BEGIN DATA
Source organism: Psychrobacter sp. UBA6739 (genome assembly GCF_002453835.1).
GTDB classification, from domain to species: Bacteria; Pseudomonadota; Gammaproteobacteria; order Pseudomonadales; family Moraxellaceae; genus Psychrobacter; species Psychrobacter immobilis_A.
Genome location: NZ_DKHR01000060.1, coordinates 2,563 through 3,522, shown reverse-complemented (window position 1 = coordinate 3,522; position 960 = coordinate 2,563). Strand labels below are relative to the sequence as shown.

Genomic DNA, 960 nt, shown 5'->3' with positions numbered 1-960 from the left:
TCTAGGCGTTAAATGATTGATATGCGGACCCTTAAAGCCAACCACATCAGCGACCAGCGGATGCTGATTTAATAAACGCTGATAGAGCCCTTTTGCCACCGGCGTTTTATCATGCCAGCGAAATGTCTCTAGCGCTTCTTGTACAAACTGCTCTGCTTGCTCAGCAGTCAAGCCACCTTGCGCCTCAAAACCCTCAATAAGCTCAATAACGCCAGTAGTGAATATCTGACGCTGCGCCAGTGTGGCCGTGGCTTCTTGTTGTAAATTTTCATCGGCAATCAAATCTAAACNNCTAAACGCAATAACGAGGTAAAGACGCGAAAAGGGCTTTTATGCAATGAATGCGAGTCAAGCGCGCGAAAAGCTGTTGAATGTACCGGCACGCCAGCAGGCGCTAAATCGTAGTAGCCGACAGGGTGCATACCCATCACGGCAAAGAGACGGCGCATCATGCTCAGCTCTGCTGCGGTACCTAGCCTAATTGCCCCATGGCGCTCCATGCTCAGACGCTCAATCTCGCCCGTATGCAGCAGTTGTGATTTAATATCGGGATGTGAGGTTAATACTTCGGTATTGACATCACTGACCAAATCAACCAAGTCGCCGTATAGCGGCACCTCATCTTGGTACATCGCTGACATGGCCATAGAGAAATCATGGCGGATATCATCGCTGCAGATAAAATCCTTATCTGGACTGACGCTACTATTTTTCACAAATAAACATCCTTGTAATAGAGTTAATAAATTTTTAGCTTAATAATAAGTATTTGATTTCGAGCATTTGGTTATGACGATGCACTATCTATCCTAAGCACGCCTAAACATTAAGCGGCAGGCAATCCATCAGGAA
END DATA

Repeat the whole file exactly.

Source organism: Psychrobacter sp. UBA6739 (genome assembly GCF_002453835.1).
GTDB classification, from domain to species: Bacteria; Pseudomonadota; Gammaproteobacteria; order Pseudomonadales; family Moraxellaceae; genus Psychrobacter; species Psychrobacter immobilis_A.
Genome location: NZ_DKHR01000060.1, coordinates 2,563 through 3,522, shown reverse-complemented (window position 1 = coordinate 3,522; position 960 = coordinate 2,563). Strand labels below are relative to the sequence as shown.

Genomic DNA, 960 nt, shown 5'->3' with positions numbered 1-960 from the left:
TCTAGGCGTTAAATGATTGATATGCGGACCCTTAAAGCCAACCACATCAGCGACCAGCGGATGCTGATTTAATAAACGCTGATAGAGCCCTTTTGCCACCGGCGTTTTATCATGCCAGCGAAATGTCTCTAGCGCTTCTTGTACAAACTGCTCTGCTTGCTCAGCAGTCAAGCCACCTTGCGCCTCAAAACCCTCAATAAGCTCAATAACGCCAGTAGTGAATATCTGACGCTGCGCCAGTGTGGCCGTGGCTTCTTGTTGTAAATTTTCATCGGCAATCAAATCTAAACNNCTAAACGCAATAACGAGGTAAAGACGCGAAAAGGGCTTTTATGCAATGAATGCGAGTCAAGCGCGCGAAAAGCTGTTGAATGTACCGGCACGCCAGCAGGCGCTAAATCGTAGTAGCCGACAGGGTGCATACCCATCACGGCAAAGAGACGGCGCATCATGCTCAGCTCTGCTGCGGTACCTAGCCTAATTGCCCCATGGCGCTCCATGCTCAGACGCTCAATCTCGCCCGTATGCAGCAGTTGTGATTTAATATCGGGATGTGAGGTTAATACTTCGGTATTGACATCACTGACCAAATCAACCAAGTCGCCGTATAGCGGCACCTCATCTTGGTACATCGCTGACATGGCCATAGAGAAATCATGGCGGATATCATCGCTGCAGATAAAATCCTTATCTGGACTGACGCTACTATTTTTCACAAATAAACATCCTTGTAATAGAGTTAATAAATTTTTAGCTTAATAATAAGTATTTGATTTCGAGCATTTGGTTATGACGATGCACTATCTATCCTAAGCACGCCTAAACATTAAGCGGCAGGCAATCCATCAGGAA